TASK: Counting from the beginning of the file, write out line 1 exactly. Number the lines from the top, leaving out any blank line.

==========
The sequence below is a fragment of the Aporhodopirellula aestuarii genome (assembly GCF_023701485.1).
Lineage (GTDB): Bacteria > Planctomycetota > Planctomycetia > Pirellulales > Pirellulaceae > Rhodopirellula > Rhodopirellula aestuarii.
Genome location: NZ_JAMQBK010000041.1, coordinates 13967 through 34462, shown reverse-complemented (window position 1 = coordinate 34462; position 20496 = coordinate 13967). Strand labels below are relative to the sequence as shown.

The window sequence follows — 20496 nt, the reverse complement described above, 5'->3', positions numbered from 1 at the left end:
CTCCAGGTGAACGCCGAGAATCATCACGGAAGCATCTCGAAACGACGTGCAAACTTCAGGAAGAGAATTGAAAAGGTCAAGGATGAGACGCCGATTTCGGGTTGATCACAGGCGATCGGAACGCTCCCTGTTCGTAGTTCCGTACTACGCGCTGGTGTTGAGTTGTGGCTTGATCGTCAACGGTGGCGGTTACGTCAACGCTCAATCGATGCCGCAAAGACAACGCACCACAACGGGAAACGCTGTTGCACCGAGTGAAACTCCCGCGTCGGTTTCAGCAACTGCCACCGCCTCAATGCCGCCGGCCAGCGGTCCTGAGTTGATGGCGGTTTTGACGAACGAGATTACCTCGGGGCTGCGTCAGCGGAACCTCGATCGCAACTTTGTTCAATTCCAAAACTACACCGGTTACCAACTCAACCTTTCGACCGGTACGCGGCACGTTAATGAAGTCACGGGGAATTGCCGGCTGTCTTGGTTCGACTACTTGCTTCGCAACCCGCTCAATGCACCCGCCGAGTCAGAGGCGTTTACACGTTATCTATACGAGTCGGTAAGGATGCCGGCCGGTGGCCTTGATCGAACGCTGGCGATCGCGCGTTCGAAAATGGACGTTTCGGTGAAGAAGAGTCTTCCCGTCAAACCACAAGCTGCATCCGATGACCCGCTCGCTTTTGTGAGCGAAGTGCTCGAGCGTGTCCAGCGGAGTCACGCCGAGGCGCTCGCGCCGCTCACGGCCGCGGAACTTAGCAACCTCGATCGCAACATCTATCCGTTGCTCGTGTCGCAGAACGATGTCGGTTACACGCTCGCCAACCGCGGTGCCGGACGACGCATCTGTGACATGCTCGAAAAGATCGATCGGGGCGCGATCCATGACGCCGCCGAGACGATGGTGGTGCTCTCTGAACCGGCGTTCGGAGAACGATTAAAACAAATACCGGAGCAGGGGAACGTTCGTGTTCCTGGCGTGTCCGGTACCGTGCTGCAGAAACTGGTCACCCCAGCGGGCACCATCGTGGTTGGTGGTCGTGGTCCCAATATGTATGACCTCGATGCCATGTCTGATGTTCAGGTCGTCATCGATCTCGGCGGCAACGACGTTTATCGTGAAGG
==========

The sequence below is a fragment of the Aporhodopirellula aestuarii genome (assembly GCF_023701485.1).